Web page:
Regular readers know my rail interests are focused on a point almost one hundred years ago, but the other day I witnessed a ceremony opening a modern rail facility. I drove about ten miles west of El Paso to the far western edge of Santa Teresa, New Mexico on May 28th. What was once a bare spot in the desert is now the $400 million dollar Santa Teresa Intermodal Ramp rail facility. Click on any image here to review a large size.
Union Pacific completed this huge project a year ahead of schedule and they are already reaping the benefits. The Santa Teresa Intermodal Ramp is a two fold facility at this time; a mainline refueling stop and an inbound/outbound intermodal container yard. The location is just a few miles from the Port of Santa Teresa international crossing. Large factories and distribution centers are on both sides of the border here. Trucks will be used to move the intermodal containers to local destinations. There is hope that Mexico will eventually extend their rail system to the Santa Theresa border for a rail link with this new facility. Interchange at the El Paso/Juarez points are hampered by poor track conditions and many at grade road crossings in Mexico. I believe Juarez city leaders have restricted long train movements to the hours when auto traffic is light.
The 2,200 acre Santa Teresa Intermodal Ramp opened on April 1st and is already exceeding projections. It replaces an aging facility in El Paso at the old Southern Pacific Alfalfa Yard, which was built just after World War Two. The annual container lifts at Alfalfa Yard were maxed out at 144,000. I overheard UP Officials discussing that the new facility will exceed 200,000 lifts by the end of this year. The new facility has room to expand and there is a possible 500,000 lift target for 2020. A lift is the placement of a container on or off of a train.
There were a handful of politicians and dignitaries on hand for this special event; New Mexico Governor Susana Martinez, Chihuahua Mexico Governor Cesar Duarte, UP Chairman and CEO Jack Koraleski, Senator Tom Udall, among others. Bob Turner, the Senior VP of UP Corporate Relations, kept the pace flowing from speaker to speaker. I estimate about 600-700 people attended this public opening. Many took a quick tour on board a bus to get a better look at the facility. We rolled down the 1.5 mile ramp where intermodal containers are loaded, unloaded, and stored. I snapped a couple of photos from the bus, but the window sunscreen prevented crisp photos.
While this is a UP facility, a private contractor, In-Terminal Services Technologies and Logistics, LLC (ITS), does most of the heavy lifting. Here’s the ITS loco that pulls and spots strings of intermodal cars in the loading ramp area.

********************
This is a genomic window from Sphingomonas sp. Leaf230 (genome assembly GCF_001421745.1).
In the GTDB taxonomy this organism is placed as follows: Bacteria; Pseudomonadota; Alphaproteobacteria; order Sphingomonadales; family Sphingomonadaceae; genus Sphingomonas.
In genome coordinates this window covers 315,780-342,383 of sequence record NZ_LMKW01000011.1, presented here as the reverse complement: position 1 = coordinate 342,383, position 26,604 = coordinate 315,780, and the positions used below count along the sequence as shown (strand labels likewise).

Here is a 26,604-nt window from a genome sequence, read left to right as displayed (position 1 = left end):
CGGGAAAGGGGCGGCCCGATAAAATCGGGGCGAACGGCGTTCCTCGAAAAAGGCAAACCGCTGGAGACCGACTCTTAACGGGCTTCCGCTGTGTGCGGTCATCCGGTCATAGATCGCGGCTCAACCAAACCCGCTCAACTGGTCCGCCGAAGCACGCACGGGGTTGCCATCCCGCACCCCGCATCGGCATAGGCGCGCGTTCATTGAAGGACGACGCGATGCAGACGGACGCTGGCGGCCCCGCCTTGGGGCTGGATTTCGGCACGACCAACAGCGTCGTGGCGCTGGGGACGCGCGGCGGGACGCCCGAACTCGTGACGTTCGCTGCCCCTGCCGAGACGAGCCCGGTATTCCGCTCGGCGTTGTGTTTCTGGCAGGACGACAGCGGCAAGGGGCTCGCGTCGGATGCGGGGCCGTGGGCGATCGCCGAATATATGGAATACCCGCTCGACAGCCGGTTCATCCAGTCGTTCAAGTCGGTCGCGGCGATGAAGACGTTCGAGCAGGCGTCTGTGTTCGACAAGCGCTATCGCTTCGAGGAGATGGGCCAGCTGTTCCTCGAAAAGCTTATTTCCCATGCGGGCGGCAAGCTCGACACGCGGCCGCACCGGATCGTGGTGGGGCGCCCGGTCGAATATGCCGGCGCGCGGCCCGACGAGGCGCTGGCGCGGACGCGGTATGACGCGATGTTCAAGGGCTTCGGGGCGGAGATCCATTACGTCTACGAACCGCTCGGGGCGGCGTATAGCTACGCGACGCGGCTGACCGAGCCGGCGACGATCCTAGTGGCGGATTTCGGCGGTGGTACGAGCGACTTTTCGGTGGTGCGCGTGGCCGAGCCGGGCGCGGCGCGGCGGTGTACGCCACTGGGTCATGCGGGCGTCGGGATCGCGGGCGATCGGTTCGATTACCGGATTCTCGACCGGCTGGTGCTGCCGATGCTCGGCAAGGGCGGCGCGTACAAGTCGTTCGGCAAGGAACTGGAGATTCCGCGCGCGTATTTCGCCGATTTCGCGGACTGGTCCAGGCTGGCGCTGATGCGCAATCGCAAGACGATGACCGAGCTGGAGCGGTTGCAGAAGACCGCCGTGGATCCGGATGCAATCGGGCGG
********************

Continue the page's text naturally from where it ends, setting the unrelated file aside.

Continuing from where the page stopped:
While this is all about a modern rail facility, I know most hobbyists have an interest in today’s rails. The Santa Teresa Intermodal Ramp replaces some of El Paso rail infrastructure that was built over 100 years ago. Refueling had been done by tank trucks in the downtown yard and could take 60-90 minutes. The new Santa Teresa fueling facility reduces this time to 30 minutes.
Since I had the camera along, I thought I’d do a little rail fanning on the way back home. I found a nice photo spot in Sunland Park and captured a westbound working up the grade towards the new Santa Teresa Intermodal Ramp.
After snapping a few pics, I turned and walked back towards my car. Of course, an eastbound appeared with two Southern Pacific units in the consist. I hastily snapped a few shots of this surprise train, then was even more surprised at a string of military vehicles loaded on flat cars.
I hustled back towards El Paso with a slim hope of catching this eastbound train on the Rio Grande bridge. It was not looking very good until the train slowed down considerably for the bridge crossing. I beat the train to the bridge and even had a couple of minutes to find a decent spot to take some photos.
And to think all of this happened before Noon! I hope you enjoyed this side trip into modern rail action. Living here in El Paso, within sight of the UP transcontinental line, a day does not pass without seeing a train. Often, I will see four or five trains in an hour, pulled not only by UP and SP diesels, but also locomotives lettered for CSX, NS, KCS, Ferromex, Canadian Pacific, and more.
New posts are brewing that will bring the blog focus back to model railroading. Check back soon for another update! Your questions and comments can be posted below. All comments are reviewed and approved before they appear.